The Governor of the bank, Mr Kwesi Bekoe Amissah-Arthur, said Ghana was having enormous support from the Nigerian authorities for ensuring that the various Nigerian banks with interest in the country operated within the local regulatory framework and not having any contagion effects on the local banking industry.
Mr Amissah-Arthur, who gave the assurance when he paid a courtesy call on the Managing Director of the Graphic Communications Group Limited (GCCL), Mr Ibrahim Awal, said the increased surveillance on the banks emanated from the crisis in the Nigerian banking sector last year, and noted that “‘we are all out to ensure that savings of Ghanaians and other investors are secure”.
The Nigerian Central Bank had to inject 620 billion naira ($4.2 billion) to keep the country’s banks afloat and avert a total collapse of the banking industry.
It is an achingly familiar vocabulary for the global recession – bailout, credit crunch, stimulus – except that Nigeria’s banking crisis has little to do with credit default swaps or subprime mortgages.
Mr Amissah-Arthur said the likelihood of a spillover because of the connections was possible, but noted that the Ghana central bank was on top of the issue and that “the co-operation by the Nigerian counterpart was positive”.
“The Governor of the Central Bank of Nigeria is keen on ensuring that what happened in Nigeria does not happen in Ghana, a move that is intended to avoid any embarrassment,” he said.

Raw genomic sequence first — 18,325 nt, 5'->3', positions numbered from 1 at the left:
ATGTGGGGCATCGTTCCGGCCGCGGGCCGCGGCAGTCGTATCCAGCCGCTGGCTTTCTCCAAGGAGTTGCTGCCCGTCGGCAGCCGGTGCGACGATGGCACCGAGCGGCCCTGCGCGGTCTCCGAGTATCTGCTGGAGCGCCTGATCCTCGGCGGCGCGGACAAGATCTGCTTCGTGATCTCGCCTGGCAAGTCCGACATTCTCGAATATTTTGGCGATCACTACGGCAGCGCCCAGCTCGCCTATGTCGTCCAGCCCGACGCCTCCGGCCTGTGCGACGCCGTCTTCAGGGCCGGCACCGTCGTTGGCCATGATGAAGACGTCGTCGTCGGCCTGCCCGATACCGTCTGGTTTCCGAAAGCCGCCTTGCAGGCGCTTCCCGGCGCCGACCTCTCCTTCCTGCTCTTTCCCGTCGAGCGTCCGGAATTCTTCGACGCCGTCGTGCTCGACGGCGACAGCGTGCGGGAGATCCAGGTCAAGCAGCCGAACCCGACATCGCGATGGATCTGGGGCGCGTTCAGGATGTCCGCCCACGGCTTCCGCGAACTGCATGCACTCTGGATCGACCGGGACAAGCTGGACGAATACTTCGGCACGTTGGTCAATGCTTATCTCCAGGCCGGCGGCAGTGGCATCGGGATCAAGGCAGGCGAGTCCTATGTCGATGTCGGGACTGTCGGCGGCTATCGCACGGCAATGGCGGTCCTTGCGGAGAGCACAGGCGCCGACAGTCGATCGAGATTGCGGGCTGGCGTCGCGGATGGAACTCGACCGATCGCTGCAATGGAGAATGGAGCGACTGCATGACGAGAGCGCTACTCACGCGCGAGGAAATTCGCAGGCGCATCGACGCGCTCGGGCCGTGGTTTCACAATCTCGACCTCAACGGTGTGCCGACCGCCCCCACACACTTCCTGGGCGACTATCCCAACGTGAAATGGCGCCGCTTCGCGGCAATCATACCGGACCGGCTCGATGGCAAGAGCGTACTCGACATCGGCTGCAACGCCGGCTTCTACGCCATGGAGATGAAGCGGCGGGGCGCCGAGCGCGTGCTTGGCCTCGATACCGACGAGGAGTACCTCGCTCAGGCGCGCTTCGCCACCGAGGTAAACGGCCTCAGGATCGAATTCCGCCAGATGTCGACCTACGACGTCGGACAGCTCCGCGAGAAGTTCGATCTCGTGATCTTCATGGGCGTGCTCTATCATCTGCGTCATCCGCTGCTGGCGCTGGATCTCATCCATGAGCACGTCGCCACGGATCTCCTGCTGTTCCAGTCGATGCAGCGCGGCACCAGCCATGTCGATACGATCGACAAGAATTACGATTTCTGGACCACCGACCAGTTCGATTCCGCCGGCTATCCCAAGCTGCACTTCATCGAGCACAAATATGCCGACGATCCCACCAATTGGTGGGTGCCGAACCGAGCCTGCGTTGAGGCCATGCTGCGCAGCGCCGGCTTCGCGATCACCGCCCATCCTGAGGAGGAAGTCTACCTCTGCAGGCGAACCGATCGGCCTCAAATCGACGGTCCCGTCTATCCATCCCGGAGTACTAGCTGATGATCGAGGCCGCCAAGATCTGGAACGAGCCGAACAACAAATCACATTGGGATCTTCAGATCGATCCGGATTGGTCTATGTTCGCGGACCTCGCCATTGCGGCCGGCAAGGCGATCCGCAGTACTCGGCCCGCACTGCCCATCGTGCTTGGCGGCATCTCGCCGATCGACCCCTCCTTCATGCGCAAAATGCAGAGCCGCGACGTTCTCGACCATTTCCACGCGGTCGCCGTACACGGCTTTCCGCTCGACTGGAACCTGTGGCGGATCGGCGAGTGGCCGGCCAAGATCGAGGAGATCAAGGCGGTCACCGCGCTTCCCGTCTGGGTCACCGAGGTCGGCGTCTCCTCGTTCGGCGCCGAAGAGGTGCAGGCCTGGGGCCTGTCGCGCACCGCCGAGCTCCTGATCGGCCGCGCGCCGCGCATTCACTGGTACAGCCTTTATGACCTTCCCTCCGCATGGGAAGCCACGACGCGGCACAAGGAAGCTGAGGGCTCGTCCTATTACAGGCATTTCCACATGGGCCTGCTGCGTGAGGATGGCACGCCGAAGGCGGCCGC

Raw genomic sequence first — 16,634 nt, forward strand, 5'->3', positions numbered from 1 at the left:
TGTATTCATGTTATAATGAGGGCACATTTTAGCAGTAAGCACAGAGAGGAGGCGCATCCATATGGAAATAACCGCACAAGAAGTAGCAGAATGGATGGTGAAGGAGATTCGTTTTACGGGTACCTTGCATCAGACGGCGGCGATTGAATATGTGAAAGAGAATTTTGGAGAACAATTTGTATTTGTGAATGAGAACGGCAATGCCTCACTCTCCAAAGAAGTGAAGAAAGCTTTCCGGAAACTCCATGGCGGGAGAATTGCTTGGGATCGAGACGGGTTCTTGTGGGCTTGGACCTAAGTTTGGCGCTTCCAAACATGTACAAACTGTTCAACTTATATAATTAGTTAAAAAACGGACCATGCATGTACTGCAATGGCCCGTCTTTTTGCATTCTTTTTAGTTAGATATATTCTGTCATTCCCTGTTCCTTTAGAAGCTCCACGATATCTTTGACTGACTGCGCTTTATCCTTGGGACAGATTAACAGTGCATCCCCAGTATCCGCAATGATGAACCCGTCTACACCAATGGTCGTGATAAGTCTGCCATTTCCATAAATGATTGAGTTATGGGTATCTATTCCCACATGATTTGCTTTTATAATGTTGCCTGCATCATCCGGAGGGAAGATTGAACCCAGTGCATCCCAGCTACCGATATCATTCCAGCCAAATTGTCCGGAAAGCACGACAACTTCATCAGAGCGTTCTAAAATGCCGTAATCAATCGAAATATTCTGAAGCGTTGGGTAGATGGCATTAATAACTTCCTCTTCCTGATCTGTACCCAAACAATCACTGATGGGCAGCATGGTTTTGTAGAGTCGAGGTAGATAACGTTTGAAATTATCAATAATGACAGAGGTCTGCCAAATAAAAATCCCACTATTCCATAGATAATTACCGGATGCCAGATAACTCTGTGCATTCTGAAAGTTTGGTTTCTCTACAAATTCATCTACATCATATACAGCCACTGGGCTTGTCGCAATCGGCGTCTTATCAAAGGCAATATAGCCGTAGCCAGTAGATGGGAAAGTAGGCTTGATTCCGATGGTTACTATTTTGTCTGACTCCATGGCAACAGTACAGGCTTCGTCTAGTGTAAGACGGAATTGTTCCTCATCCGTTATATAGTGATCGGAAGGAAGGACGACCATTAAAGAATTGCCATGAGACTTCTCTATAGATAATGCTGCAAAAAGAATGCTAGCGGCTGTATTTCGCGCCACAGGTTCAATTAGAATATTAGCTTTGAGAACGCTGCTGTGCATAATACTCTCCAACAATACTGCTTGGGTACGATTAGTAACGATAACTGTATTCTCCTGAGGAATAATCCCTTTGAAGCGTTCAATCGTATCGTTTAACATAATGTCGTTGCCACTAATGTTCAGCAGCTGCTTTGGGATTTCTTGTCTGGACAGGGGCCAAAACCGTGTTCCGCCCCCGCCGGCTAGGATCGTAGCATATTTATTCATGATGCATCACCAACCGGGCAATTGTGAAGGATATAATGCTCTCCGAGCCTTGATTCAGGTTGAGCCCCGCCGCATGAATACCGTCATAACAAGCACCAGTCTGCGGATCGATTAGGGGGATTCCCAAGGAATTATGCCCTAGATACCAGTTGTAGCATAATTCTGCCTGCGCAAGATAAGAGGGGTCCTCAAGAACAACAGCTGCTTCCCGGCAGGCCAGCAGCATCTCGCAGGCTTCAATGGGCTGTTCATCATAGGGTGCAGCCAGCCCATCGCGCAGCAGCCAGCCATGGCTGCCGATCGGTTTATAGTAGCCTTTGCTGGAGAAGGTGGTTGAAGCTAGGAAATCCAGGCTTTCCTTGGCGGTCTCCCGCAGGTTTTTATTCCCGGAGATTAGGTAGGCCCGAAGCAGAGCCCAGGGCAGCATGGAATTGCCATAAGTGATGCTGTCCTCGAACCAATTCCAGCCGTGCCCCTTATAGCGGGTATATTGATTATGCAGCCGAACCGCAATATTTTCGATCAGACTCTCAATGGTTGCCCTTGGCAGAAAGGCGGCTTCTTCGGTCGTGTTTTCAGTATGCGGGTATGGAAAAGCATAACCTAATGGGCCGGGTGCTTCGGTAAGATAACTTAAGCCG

He said while the BoG had not shut its doors to the licensing of new banks, it would be guided by the need to ensure a balance in attracting banks from North America, the only region in the world that had no representation in the Ghanaian banking sector.
So far, the country has the complement of banks from West Africa, North and Southern Africa, Asia and Europe, but has none coming from the North Americas, a balance the central bank wants to achieve.
Ghana amended its banking laws two years ago to allow for offshore banking operations in the country. Two years after implementing the concept of International Financial Services Centre (IFSC), the Organisation for Economic Co-operation and Development (OECD) came out to say Ghana stood the chance of inviting ‘bad’ money being laundered into the system.
In response to this worry, the governor said the central bank was also reviewing the operations of Barclays Bank, the only bank that currently operates the offshore banking concept, in order to ensure that it stayed within the ambit of the law, and that their operations would guide the bank on its general attitude towards offshore banking.
The BoG was also working at resolving the inability of banks to issue coins to clients and their (the coins) general low usage in the country, with possible solutions, including the use of coins vending machines.
Source: Daily Graphic